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Indo-Hispanic Folk Art Traditions

Review by Carl Franz
from the People's Guide Travel Letter #6

Indo-Hispanic Folk Art Traditions: Volume 1 (Christmas) and Volume 2 (Day of the Dead). Written and illustrated by Bobbi Salinas-Norman, Third Edition © 1991 by Piñata Publications, 200 Lakeside Drive, Oakland, CA 94612 (510-444-6401). ISBN 0-934925-03-8 (Vol. 1) and ISBN 0-934925-04-6 (Vol. 2) Bilingual.

Don’t be misled by the somewhat ponderous titles; these oversized, abundantly illustrated books will make folk art come to life for both children and adults. As the author explains, the term "Indo-Hispanic" refers to "the combination of indigenous and Spanish backgrounds common to most Spanish-speaking people of the Americas."

Using two of the most important and colorful Indo-Hispanic holidays as examples, Bobbi Salinas-Norman clearly explains the cultural roots of Indo-Hispanic folk art and its importance in contemporary life. "The Day of the Dead offers us the opportunity to examine this universal experience in the context of a family tradition, illuminated by the hope of an afterlife. In this way it loses some of its terror and becomes more meaningful, even beautiful." for excerpts....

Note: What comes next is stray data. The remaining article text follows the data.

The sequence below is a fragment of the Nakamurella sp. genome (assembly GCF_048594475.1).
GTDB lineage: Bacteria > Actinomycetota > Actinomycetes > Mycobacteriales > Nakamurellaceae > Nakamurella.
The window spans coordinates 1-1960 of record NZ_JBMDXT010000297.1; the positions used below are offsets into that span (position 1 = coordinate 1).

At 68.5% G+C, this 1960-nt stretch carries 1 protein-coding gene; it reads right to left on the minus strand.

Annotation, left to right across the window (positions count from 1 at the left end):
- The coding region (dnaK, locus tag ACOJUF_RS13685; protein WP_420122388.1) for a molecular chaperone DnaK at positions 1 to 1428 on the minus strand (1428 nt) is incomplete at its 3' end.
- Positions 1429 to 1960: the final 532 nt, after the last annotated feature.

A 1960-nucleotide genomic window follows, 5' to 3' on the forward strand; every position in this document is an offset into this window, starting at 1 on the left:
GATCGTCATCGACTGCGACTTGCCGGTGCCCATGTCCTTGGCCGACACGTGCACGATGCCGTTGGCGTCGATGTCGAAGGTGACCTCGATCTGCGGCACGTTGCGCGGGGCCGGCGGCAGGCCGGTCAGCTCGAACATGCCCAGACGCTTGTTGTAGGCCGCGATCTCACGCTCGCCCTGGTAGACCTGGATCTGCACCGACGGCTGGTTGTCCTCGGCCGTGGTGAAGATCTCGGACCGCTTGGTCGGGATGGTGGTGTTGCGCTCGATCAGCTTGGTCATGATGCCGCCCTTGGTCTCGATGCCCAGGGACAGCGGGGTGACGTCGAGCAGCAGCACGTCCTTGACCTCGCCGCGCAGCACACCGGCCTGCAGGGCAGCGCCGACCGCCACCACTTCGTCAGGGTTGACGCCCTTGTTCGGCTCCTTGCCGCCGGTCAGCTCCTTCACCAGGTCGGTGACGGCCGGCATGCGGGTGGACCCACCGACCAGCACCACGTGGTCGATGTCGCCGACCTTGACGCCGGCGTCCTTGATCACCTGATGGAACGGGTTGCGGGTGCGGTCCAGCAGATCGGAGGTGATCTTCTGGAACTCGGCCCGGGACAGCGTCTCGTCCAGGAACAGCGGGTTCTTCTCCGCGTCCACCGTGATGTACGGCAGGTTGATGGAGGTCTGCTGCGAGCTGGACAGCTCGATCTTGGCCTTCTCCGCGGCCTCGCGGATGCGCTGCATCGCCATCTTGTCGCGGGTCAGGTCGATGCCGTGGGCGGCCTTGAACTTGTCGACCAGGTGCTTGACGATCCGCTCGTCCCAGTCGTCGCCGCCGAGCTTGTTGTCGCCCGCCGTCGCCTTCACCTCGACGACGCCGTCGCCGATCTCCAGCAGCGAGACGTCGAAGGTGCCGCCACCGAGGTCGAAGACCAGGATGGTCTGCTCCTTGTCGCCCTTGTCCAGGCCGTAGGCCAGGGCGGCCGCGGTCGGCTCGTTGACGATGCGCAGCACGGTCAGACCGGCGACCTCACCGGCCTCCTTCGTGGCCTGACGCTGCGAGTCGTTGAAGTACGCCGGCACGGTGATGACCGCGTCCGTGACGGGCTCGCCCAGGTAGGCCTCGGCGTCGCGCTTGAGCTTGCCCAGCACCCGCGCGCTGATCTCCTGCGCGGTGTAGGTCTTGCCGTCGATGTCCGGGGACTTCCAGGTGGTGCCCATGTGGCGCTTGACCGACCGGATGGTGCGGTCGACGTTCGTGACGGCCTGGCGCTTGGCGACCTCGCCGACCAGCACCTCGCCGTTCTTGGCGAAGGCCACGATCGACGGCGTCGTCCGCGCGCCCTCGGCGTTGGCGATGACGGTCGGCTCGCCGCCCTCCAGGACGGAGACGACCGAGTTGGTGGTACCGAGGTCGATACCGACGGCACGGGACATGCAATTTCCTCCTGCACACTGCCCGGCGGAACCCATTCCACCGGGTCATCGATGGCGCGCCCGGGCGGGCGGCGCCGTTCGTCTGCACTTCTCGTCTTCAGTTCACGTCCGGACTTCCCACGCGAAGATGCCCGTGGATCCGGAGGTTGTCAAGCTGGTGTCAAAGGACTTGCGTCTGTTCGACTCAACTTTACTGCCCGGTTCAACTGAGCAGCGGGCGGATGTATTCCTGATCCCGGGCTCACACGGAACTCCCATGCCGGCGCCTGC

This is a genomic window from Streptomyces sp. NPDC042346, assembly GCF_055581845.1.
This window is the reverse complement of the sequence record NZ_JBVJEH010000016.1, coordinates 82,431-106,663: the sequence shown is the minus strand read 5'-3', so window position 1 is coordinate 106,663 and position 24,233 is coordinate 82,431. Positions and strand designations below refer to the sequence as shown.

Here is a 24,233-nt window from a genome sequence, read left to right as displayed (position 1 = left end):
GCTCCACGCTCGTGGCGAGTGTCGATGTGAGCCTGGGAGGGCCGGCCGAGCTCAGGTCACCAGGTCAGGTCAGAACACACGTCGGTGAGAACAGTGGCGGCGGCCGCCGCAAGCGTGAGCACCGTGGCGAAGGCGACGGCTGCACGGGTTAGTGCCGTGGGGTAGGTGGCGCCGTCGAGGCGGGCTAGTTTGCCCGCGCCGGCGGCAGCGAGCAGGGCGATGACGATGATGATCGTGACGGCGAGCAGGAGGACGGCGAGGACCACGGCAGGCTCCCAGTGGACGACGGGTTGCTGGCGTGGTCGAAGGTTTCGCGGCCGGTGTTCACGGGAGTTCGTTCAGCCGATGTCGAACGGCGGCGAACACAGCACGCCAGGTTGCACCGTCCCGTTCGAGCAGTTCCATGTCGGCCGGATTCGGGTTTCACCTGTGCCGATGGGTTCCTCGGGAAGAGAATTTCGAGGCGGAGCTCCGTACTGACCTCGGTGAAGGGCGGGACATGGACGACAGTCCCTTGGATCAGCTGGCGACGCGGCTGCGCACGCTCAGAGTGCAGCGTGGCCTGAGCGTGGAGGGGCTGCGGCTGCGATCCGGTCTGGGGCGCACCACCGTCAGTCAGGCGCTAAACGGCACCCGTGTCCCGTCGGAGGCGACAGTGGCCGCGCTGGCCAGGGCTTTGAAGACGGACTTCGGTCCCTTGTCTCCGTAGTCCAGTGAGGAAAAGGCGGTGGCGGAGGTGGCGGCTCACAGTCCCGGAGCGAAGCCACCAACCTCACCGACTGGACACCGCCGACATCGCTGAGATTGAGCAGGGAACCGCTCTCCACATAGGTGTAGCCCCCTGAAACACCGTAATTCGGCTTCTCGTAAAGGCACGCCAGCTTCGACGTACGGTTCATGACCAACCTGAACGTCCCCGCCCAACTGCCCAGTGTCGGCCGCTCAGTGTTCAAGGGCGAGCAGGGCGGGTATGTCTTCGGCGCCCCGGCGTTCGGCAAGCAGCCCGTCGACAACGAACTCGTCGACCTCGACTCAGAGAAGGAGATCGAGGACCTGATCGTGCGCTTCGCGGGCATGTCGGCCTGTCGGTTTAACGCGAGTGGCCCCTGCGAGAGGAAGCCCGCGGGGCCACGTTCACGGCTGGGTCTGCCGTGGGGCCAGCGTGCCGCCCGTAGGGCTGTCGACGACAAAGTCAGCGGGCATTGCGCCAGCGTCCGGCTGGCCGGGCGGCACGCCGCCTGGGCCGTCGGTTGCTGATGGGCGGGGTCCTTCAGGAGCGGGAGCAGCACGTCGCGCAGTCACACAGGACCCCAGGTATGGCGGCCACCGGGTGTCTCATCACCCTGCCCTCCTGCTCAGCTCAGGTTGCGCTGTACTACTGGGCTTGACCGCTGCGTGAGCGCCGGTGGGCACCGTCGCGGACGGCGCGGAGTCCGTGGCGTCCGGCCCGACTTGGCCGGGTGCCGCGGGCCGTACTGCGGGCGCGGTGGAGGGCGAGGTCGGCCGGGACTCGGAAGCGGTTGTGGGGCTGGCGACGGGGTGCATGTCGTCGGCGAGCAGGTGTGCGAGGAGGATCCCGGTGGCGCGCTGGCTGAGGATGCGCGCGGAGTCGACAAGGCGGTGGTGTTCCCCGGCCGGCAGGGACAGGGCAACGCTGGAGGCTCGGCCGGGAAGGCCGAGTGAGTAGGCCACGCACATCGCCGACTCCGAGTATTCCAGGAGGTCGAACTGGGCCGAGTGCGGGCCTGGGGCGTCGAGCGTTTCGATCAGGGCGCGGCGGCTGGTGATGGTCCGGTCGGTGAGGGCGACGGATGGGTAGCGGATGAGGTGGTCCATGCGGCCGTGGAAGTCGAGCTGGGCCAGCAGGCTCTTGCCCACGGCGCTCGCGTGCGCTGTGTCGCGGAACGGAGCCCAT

Although both volumes make excellent introductions to folk art, their real strength is in the abundance of material offered for home and classroom projects. For example, after explaining in Volume 1 that the origins of the piñata may go as far back as ancient China, Salinas-Norman describes its present-day use in Mexican Christmas posadas. She then offers us a piñata song, followed with step-by-step instructions on how to make our own Star of Bethelehem piñata. Similar instructions are given on everything from costuming and choreographing your own matachine dance to molding clay nativity figures and

(For an Excerpt)

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©1972-2000 by Carl Franz & Lorena Havens
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